separated only 200 years ago. Rate variation can be taken account of in the maximum likelihood approach, essentially by choosing trees with the minimum amount of variation necessary to fit known dates of language divergence.
The mathematical techniques for addressing both word borrowing and variation in evolution rate were available because biologists had encountered the same two problems in drawing up trees based on DNA
data. As with languages, some genes evolve at faster rates than others. And just as words may be borrowed instead of inherited, an organism may acquire genes through borrowing as well as by inheritance; bacteria, for instance, transfer packets of genes to each other, which is why they so quickly acquire genes for resistance to antibiotics. In one maximum likelihood approach currently favored by biologists, called the Bayesian Markov chain Monte Carlo method, the DNA sequences of various genes are fed into a computer that generates a large number of possible trees by which the genes might be related. The program samples the classes of tree that seem most promising (there are far too many for even the fastest computer to examine each one), and then repeats the whole process a large number of times. At each iteration there are fewer promising trees, and eventually the process will converge on a single, most probable tree to account for the data. With this powerful tree-drawing technique, Gray and his colleague Quentin Atkinson have constructed a family tree of Indo-European. For data, he relied on a 200 word Swadesh list for 84 Indo-European languages drawn up by the linguist Isidore Dyen, to which he added data from three extinct languages (Hittite and the two versions of Tokharian, known as Tokharian A and B).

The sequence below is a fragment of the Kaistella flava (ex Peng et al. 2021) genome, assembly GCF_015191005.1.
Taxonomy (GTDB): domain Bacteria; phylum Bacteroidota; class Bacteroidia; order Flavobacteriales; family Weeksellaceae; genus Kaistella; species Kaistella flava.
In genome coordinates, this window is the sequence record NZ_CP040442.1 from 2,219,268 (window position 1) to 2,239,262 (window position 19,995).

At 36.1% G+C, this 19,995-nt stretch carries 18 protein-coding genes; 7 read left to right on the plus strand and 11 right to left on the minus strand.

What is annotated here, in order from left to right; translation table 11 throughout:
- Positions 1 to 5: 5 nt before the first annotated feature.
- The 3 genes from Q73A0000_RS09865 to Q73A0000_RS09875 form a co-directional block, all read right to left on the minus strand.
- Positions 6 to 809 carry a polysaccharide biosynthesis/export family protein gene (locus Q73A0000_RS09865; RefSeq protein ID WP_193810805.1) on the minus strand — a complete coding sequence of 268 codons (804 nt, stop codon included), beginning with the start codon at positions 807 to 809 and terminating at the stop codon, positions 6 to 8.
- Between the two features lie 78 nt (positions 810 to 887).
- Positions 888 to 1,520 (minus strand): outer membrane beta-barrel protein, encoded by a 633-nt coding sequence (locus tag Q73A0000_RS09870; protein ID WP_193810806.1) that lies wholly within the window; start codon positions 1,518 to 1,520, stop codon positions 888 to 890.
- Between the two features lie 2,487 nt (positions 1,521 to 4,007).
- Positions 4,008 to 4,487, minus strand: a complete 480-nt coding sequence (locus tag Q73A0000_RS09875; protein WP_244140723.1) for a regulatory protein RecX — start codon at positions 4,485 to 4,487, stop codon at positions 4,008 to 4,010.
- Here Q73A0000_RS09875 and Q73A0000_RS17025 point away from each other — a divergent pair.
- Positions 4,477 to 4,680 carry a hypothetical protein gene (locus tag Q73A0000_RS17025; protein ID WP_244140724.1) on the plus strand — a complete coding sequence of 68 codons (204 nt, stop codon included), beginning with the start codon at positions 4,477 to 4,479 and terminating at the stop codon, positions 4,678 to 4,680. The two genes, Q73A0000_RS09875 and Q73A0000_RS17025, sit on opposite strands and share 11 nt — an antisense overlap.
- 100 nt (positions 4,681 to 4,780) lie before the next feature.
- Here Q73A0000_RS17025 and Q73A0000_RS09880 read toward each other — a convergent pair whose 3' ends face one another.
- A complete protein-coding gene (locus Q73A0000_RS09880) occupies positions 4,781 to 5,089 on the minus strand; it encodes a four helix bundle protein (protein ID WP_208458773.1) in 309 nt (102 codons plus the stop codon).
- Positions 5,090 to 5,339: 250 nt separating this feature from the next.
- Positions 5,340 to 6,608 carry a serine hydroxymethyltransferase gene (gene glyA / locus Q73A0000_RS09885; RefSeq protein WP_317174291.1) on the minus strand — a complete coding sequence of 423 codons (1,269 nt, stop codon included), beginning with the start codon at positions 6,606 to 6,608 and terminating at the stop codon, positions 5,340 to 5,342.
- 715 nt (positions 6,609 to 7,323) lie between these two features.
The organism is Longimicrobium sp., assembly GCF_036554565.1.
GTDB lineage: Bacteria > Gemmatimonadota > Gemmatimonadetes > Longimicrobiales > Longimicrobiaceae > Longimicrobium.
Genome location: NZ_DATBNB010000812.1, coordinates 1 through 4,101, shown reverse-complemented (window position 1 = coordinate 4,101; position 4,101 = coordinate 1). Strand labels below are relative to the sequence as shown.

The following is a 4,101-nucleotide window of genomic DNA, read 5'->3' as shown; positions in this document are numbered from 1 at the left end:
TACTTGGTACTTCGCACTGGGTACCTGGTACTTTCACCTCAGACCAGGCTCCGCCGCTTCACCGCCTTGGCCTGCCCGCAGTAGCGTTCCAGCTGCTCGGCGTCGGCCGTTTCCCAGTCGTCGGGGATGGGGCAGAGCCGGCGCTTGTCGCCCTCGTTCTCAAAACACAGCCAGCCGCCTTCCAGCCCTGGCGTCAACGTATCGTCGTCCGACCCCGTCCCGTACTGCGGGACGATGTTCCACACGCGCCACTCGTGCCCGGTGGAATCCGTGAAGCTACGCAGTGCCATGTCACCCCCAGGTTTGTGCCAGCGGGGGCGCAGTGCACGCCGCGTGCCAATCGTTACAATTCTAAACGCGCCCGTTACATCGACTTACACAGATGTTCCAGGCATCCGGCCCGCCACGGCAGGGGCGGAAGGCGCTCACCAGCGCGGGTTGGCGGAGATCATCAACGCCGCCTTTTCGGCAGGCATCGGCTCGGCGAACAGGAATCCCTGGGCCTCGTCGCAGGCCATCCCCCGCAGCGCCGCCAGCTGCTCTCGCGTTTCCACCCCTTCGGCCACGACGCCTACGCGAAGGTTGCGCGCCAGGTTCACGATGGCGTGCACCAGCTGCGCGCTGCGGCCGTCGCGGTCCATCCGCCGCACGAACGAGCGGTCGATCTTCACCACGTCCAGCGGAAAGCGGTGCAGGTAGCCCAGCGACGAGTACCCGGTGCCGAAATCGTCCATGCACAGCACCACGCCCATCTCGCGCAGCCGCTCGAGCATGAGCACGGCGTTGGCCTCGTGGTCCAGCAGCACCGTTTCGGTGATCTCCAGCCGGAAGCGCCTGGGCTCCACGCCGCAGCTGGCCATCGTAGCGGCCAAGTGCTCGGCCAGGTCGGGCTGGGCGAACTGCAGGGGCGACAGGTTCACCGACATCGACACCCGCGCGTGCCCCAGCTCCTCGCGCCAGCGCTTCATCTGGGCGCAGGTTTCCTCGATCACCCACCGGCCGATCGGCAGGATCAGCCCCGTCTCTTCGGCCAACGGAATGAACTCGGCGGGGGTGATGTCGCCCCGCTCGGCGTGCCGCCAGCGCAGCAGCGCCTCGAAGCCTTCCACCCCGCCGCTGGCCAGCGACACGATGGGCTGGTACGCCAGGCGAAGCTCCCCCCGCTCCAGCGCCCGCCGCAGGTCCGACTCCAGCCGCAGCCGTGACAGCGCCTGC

Gene trees can often be anchored in real time by matching a date from the fossil record to one of the tree's branch points. The same can be done with maximum likelihood trees constructed for languages. Having found the statistically most likely tree to account for the Indo-European data, Gray then constrained certain branch points in the tree to fit attested historical dates for divergence of certain languages. Hittite must have been a separate language by 1800 BC, the date of the oldest known inscription. Greek must have been separate by 1500 BC, the date of the Linear B inscriptions. Latin and Romanian started to diverge when Roman troops withdrew south of the Danube in AD 270. Altogether Gray plugged in 14 known dates, constraining the tree to fit itself to the dates in the most statistically probable way. Because the branch lengths of the tree are proportional to elapsed time, anchoring the tree to historical events allows all the other branch points in the tree to be dated. Gray's tree was published in Nature in November 2003, with a terse description of the rather complex methodology behind its construction.269 The first reaction of many historical linguists was that he had done nothing new because his tree of Indo-European was just like theirs. But that very fact, in Gray's view, was the best possible validation of his method.
FIGURE 10.2. A GENETICIST'S TREE OF THE INDO-EUROPEAN LANGUAGE FAMILY.